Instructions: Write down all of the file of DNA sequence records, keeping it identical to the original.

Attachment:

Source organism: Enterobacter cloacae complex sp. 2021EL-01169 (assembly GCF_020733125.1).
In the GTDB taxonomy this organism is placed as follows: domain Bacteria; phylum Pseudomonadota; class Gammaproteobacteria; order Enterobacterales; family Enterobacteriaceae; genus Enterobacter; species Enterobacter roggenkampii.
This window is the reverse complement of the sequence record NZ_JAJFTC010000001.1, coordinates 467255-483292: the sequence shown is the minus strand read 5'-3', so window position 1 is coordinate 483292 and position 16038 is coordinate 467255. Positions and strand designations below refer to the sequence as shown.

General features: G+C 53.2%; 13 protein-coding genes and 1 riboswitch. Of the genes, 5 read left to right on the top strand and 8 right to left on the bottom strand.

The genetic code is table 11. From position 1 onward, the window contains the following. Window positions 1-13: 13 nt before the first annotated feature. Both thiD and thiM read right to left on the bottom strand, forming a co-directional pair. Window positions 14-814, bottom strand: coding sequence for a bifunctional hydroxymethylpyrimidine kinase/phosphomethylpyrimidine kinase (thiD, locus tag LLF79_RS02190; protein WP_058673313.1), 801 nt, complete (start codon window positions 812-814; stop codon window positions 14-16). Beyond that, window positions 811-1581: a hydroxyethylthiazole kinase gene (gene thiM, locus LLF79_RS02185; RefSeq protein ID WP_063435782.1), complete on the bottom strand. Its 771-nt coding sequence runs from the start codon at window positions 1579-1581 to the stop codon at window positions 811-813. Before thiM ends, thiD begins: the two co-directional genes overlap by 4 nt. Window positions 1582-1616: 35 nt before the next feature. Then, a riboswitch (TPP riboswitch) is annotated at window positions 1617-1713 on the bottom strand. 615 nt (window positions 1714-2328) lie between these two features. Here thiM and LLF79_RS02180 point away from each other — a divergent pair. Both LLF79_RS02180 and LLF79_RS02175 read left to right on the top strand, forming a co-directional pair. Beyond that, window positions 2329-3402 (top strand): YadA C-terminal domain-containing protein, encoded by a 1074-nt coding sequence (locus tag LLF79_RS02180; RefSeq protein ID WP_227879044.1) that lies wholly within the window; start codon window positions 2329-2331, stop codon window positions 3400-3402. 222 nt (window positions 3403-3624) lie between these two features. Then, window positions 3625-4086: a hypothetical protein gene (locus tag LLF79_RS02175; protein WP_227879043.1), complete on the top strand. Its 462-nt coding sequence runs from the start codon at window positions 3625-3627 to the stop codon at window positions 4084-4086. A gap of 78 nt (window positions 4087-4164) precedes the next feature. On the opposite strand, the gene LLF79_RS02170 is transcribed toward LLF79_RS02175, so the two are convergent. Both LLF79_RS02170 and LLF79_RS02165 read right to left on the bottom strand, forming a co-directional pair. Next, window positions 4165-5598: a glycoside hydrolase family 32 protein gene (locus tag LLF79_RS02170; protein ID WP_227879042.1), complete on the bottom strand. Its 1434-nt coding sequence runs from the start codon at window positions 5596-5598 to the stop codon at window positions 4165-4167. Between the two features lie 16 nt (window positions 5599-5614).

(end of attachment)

Source organism: Enterobacter cloacae complex sp. 2021EL-01169 (assembly GCF_020733125.1).
In the GTDB taxonomy this organism is placed as follows: domain Bacteria; phylum Pseudomonadota; class Gammaproteobacteria; order Enterobacterales; family Enterobacteriaceae; genus Enterobacter; species Enterobacter roggenkampii.
This window is the reverse complement of the sequence record NZ_JAJFTC010000001.1, coordinates 467255-483292: the sequence shown is the minus strand read 5'-3', so window position 1 is coordinate 483292 and position 16038 is coordinate 467255. Positions and strand designations below refer to the sequence as shown.

General features: G+C 53.2%; 13 protein-coding genes and 1 riboswitch. Of the genes, 5 read left to right on the top strand and 8 right to left on the bottom strand.

The genetic code is table 11. From position 1 onward, the window contains the following. Window positions 1-13: 13 nt before the first annotated feature. Both thiD and thiM read right to left on the bottom strand, forming a co-directional pair. Window positions 14-814, bottom strand: coding sequence for a bifunctional hydroxymethylpyrimidine kinase/phosphomethylpyrimidine kinase (thiD, locus tag LLF79_RS02190; protein WP_058673313.1), 801 nt, complete (start codon window positions 812-814; stop codon window positions 14-16). Beyond that, window positions 811-1581: a hydroxyethylthiazole kinase gene (gene thiM, locus LLF79_RS02185; RefSeq protein ID WP_063435782.1), complete on the bottom strand. Its 771-nt coding sequence runs from the start codon at window positions 1579-1581 to the stop codon at window positions 811-813. Before thiM ends, thiD begins: the two co-directional genes overlap by 4 nt. Window positions 1582-1616: 35 nt before the next feature. Then, a riboswitch (TPP riboswitch) is annotated at window positions 1617-1713 on the bottom strand. 615 nt (window positions 1714-2328) lie between these two features. Here thiM and LLF79_RS02180 point away from each other — a divergent pair. Both LLF79_RS02180 and LLF79_RS02175 read left to right on the top strand, forming a co-directional pair. Beyond that, window positions 2329-3402 (top strand): YadA C-terminal domain-containing protein, encoded by a 1074-nt coding sequence (locus tag LLF79_RS02180; RefSeq protein ID WP_227879044.1) that lies wholly within the window; start codon window positions 2329-2331, stop codon window positions 3400-3402. 222 nt (window positions 3403-3624) lie between these two features. Then, window positions 3625-4086: a hypothetical protein gene (locus tag LLF79_RS02175; protein WP_227879043.1), complete on the top strand. Its 462-nt coding sequence runs from the start codon at window positions 3625-3627 to the stop codon at window positions 4084-4086. A gap of 78 nt (window positions 4087-4164) precedes the next feature. On the opposite strand, the gene LLF79_RS02170 is transcribed toward LLF79_RS02175, so the two are convergent. Both LLF79_RS02170 and LLF79_RS02165 read right to left on the bottom strand, forming a co-directional pair. Next, window positions 4165-5598: a glycoside hydrolase family 32 protein gene (locus tag LLF79_RS02170; protein ID WP_227879042.1), complete on the bottom strand. Its 1434-nt coding sequence runs from the start codon at window positions 5596-5598 to the stop codon at window positions 4165-4167. Between the two features lie 16 nt (window positions 5599-5614).